All humans have felt it at one time or another. Fear.
I'll freely admit that I'm terrified of most dogs, even little tiny ones. They have sharp teeth too, you know.
So in accordance with our discussion on Margaret Haddix's AMONG THE HIDDEN, I'm going to talk a little bit about how she used fear in the novel.
Poor Luke is struck with it all the time. He loses his freedom to go outside for fear that someone will see him. He can't sit at the kitchen table for fear that someone will hear him. And Luke isn't the only one living in fear. His parents--though it might be hard to see sometimes--live in constant fear that their third child will be found.
I think Haddix does an amazing job of infiltrating the plot with fear, which then captures readers. Parents can imagine what it would be like to protect Luke from getting caught. Teens and kids can put themselves in Luke's position, constantly living behind closed shutters and silence. The use of fear appeals to wide audience.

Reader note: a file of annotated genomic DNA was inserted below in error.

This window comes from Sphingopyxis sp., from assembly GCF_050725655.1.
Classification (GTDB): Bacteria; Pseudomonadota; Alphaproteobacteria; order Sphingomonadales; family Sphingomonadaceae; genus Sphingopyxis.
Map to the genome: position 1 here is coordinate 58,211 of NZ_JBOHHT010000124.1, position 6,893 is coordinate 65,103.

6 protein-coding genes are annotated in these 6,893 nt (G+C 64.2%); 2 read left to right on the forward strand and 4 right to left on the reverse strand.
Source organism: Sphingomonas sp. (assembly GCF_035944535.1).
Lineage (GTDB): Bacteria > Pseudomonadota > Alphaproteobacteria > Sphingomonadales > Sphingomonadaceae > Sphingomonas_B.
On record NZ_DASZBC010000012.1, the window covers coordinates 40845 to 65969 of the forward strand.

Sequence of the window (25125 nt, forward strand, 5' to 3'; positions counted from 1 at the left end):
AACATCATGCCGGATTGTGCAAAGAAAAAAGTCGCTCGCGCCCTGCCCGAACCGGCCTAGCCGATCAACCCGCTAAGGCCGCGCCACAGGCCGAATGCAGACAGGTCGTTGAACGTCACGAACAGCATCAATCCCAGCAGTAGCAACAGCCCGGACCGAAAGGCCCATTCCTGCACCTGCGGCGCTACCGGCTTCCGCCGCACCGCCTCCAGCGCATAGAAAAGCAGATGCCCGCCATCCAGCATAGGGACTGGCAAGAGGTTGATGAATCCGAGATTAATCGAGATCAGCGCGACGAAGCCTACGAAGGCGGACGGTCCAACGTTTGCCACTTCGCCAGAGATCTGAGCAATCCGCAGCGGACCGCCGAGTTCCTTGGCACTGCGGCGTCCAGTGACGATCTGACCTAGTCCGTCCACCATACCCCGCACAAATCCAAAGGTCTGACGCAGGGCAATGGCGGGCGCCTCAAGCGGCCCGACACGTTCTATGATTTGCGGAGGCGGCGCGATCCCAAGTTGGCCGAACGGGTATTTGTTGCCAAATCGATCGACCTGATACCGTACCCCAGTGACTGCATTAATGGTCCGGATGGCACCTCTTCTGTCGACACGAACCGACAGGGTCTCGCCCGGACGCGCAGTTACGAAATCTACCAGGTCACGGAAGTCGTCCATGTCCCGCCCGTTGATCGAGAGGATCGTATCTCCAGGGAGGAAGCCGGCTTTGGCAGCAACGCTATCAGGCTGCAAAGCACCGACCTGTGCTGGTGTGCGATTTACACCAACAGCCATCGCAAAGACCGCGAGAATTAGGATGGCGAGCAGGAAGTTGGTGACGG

So then Luke conquers one of his fears when he sneaks out to meet Jen. My heart was pounding during that scene, because let's face it, haven't we all snuck out at some point in our lives? The fear of getting caught doing something we're not supposed to be doing is almost inbred in us.
Fear is what endears the reader to the plot, because it is a human emotion that we all understand.
Think of the dystopian novels you've read recently. Were they filled with fear? I bet they were. What about other types of novels? Is fear driving them too? What makes someone, like Luke, take a risk, leave the house and scamper out into the open to see if another Third is living next door? What makes YOU take that risk -- look fear in the face?